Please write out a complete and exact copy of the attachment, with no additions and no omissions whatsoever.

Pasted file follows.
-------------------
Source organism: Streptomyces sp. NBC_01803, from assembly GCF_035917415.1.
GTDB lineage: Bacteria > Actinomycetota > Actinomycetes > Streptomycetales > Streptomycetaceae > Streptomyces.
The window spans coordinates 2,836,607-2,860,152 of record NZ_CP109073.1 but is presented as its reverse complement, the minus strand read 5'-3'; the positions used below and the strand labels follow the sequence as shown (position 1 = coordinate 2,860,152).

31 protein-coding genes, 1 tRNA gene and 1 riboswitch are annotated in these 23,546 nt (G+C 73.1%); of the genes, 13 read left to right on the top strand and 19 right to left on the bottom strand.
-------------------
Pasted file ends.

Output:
Source organism: Streptomyces sp. NBC_01803, from assembly GCF_035917415.1.
GTDB lineage: Bacteria > Actinomycetota > Actinomycetes > Streptomycetales > Streptomycetaceae > Streptomyces.
The window spans coordinates 2,836,607-2,860,152 of record NZ_CP109073.1 but is presented as its reverse complement, the minus strand read 5'-3'; the positions used below and the strand labels follow the sequence as shown (position 1 = coordinate 2,860,152).

31 protein-coding genes, 1 tRNA gene and 1 riboswitch are annotated in these 23,546 nt (G+C 73.1%); of the genes, 13 read left to right on the top strand and 19 right to left on the bottom strand.